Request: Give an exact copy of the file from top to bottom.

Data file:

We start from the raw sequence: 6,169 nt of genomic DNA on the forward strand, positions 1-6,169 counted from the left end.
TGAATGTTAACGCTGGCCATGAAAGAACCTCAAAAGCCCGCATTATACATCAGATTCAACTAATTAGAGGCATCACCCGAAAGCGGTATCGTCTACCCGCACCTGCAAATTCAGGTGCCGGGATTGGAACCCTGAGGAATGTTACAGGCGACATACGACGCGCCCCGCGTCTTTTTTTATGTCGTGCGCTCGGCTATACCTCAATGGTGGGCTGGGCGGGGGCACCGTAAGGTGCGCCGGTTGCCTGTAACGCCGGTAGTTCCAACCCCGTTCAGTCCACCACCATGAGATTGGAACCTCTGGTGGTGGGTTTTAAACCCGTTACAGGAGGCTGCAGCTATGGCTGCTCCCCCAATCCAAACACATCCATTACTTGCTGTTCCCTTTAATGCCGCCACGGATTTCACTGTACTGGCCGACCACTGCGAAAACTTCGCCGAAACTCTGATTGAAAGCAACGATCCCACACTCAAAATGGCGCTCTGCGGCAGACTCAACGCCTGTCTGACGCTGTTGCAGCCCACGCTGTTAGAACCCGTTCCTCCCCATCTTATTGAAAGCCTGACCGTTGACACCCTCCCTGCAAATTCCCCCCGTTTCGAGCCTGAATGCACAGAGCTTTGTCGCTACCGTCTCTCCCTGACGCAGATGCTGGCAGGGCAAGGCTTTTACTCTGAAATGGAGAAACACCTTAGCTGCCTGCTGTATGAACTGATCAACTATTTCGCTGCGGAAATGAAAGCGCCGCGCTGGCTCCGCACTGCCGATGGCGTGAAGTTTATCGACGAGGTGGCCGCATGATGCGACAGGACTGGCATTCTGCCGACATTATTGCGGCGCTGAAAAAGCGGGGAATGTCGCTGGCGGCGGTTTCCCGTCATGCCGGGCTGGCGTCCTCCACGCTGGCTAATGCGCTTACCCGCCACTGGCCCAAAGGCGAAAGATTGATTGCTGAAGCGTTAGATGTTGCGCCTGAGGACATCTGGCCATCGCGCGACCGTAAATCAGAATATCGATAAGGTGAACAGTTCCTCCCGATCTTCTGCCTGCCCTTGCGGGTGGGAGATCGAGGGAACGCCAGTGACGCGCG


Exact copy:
We start from the raw sequence: 6,169 nt of genomic DNA on the forward strand, positions 1-6,169 counted from the left end.
TGAATGTTAACGCTGGCCATGAAAGAACCTCAAAAGCCCGCATTATACATCAGATTCAACTAATTAGAGGCATCACCCGAAAGCGGTATCGTCTACCCGCACCTGCAAATTCAGGTGCCGGGATTGGAACCCTGAGGAATGTTACAGGCGACATACGACGCGCCCCGCGTCTTTTTTTATGTCGTGCGCTCGGCTATACCTCAATGGTGGGCTGGGCGGGGGCACCGTAAGGTGCGCCGGTTGCCTGTAACGCCGGTAGTTCCAACCCCGTTCAGTCCACCACCATGAGATTGGAACCTCTGGTGGTGGGTTTTAAACCCGTTACAGGAGGCTGCAGCTATGGCTGCTCCCCCAATCCAAACACATCCATTACTTGCTGTTCCCTTTAATGCCGCCACGGATTTCACTGTACTGGCCGACCACTGCGAAAACTTCGCCGAAACTCTGATTGAAAGCAACGATCCCACACTCAAAATGGCGCTCTGCGGCAGACTCAACGCCTGTCTGACGCTGTTGCAGCCCACGCTGTTAGAACCCGTTCCTCCCCATCTTATTGAAAGCCTGACCGTTGACACCCTCCCTGCAAATTCCCCCCGTTTCGAGCCTGAATGCACAGAGCTTTGTCGCTACCGTCTCTCCCTGACGCAGATGCTGGCAGGGCAAGGCTTTTACTCTGAAATGGAGAAACACCTTAGCTGCCTGCTGTATGAACTGATCAACTATTTCGCTGCGGAAATGAAAGCGCCGCGCTGGCTCCGCACTGCCGATGGCGTGAAGTTTATCGACGAGGTGGCCGCATGATGCGACAGGACTGGCATTCTGCCGACATTATTGCGGCGCTGAAAAAGCGGGGAATGTCGCTGGCGGCGGTTTCCCGTCATGCCGGGCTGGCGTCCTCCACGCTGGCTAATGCGCTTACCCGCCACTGGCCCAAAGGCGAAAGATTGATTGCTGAAGCGTTAGATGTTGCGCCTGAGGACATCTGGCCATCGCGCGACCGTAAATCAGAATATCGATAAGGTGAACAGTTCCTCCCGATCTTCTGCCTGCCCTTGCGGGTGGGAGATCGAGGGAACGCCAGTGACGCGCG